Tree of the week: Schotia brachypetala – Weeping boerbean – Molope

A beautiful tree with a wide-spreading, rounded crown.

The Weeping boerbean usually remains evergreen in warmer climates, but may be briefly deciduous (lose some of its foliage in areas with very cold winters). This tree is normally found in warmer areas, occasionally in the Eastern Cape and throughout Natal. This tree is proving to be far more resilient to Gauteng conditions than previously believed.

The bark of the tree is greyish to reddish brown and rough on older branches and stems. Leaves are evenly compound and are coppery when young. When in flower, this tree is a stunning sight and if planted together with the Tree wisteria (Bolusanthus speciosus) with its blue-mauve flowers, it gives a beautiful display. The deep red flowers produce a lot of nectar and this nectar drips from the flowers hence the common name ‘Weeping boerbean’. After flowering, fruits appear on the tree in form of dark brown hard pods.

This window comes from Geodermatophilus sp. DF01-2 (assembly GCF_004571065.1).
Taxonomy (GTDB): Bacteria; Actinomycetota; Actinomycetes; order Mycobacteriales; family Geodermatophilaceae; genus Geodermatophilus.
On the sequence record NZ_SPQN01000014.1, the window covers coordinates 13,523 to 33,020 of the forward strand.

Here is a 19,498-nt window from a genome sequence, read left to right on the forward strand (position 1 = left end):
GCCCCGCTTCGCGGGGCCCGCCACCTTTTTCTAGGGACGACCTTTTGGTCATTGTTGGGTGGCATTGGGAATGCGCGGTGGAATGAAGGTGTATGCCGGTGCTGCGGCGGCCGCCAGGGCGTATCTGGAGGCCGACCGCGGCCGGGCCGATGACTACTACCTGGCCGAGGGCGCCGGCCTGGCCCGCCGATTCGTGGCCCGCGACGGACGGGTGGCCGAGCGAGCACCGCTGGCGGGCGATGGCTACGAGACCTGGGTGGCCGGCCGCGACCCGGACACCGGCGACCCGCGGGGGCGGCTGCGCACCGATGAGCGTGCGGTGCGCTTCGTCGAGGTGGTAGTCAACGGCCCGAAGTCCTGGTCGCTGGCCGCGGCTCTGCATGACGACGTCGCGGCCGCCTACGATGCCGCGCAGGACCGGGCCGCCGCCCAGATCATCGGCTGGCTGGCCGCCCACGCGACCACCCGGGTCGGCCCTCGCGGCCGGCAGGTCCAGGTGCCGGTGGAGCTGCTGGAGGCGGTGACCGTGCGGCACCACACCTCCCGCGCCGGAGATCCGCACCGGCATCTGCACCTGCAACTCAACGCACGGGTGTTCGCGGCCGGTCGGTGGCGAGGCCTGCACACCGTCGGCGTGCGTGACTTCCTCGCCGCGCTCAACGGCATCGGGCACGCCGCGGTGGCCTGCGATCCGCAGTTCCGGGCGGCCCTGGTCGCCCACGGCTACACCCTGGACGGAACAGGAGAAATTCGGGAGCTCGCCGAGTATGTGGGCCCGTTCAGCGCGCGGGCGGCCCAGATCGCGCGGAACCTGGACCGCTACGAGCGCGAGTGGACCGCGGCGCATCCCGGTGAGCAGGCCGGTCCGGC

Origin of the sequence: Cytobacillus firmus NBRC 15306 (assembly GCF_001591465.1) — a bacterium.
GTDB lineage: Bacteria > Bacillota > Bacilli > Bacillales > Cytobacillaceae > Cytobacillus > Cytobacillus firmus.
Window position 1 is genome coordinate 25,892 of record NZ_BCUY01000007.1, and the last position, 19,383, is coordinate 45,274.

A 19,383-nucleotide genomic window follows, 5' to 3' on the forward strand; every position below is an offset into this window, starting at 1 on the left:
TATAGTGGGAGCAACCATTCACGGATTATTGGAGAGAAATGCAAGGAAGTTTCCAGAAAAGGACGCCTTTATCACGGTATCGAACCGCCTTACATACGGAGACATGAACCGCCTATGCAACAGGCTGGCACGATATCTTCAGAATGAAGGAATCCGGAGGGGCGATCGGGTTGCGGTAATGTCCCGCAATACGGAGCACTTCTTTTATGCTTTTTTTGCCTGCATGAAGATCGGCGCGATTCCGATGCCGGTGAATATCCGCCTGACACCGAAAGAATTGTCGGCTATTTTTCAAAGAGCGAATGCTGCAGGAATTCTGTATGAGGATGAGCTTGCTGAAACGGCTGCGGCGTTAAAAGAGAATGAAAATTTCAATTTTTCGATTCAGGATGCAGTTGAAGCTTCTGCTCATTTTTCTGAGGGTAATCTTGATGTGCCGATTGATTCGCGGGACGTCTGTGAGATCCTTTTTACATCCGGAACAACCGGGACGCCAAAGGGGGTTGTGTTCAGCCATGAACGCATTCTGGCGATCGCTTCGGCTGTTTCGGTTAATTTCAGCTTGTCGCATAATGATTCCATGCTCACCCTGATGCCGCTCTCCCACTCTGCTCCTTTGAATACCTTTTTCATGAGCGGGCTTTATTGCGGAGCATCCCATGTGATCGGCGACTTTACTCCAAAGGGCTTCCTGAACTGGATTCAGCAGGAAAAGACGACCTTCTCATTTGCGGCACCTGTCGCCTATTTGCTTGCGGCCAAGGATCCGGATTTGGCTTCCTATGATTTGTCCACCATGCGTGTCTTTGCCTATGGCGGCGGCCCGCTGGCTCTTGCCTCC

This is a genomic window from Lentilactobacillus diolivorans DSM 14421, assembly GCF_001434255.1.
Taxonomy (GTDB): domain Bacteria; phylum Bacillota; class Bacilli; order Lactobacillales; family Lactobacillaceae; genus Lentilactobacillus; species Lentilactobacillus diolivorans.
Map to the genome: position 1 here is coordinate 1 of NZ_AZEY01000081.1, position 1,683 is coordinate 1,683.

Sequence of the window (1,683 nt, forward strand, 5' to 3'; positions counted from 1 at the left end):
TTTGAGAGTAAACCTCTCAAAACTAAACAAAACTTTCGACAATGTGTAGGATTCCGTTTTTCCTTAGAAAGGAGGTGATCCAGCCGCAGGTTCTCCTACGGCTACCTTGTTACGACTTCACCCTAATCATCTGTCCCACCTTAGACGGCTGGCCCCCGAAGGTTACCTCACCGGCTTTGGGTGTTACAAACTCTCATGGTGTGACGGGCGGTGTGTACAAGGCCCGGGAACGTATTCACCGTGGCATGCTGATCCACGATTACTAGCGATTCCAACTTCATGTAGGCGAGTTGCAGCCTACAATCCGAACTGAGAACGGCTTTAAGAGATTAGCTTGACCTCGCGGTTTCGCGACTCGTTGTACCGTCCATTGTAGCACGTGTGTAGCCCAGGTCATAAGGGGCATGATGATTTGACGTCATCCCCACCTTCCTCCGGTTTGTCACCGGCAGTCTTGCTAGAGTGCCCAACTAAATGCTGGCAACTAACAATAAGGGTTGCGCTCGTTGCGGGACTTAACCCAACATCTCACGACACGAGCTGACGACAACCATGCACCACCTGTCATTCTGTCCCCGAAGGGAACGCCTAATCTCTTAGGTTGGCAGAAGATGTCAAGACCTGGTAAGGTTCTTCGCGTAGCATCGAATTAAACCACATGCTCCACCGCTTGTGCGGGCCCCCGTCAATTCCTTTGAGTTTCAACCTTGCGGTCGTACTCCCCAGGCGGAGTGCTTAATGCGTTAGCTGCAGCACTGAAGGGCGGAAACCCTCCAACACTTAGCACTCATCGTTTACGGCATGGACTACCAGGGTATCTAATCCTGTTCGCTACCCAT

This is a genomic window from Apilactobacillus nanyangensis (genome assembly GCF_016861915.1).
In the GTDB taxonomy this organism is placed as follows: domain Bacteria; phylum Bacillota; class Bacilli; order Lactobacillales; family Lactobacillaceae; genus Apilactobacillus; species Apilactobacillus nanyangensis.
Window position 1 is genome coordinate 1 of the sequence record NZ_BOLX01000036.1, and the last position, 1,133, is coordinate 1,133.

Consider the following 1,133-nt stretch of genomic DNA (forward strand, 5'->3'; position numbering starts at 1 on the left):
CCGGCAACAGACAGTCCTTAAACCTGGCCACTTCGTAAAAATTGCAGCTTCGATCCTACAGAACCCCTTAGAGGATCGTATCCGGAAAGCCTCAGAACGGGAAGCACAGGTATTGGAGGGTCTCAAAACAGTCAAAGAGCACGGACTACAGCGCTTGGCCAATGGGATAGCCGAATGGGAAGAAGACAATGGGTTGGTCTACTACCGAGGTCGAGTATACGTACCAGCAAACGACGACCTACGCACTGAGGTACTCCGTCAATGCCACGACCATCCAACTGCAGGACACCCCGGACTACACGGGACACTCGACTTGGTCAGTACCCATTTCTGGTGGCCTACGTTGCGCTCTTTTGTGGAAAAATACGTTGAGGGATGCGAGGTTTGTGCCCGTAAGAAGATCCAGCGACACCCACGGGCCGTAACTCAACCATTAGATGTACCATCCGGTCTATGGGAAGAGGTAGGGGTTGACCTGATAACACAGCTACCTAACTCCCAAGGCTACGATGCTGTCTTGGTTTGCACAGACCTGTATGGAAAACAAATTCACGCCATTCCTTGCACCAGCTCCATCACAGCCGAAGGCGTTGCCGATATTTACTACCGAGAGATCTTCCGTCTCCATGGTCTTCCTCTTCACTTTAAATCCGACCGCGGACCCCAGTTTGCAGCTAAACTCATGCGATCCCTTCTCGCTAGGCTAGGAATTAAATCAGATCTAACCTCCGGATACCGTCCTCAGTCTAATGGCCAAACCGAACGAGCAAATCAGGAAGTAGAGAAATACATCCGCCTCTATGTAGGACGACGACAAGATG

Schotia brachypetala is a perfect option for game farming. Black rhino eat the bark, and giraffe, kudu, Nyala and Impala eat the leaves. Because of its non-invasive root system, this tree is perfect for planting along the driveway. The bark of S. brachypetala contains tannin and is used for tanning leather. The tree also has medicinal value, powdered leaves are applied on tropical ulcers to speed up the healing process.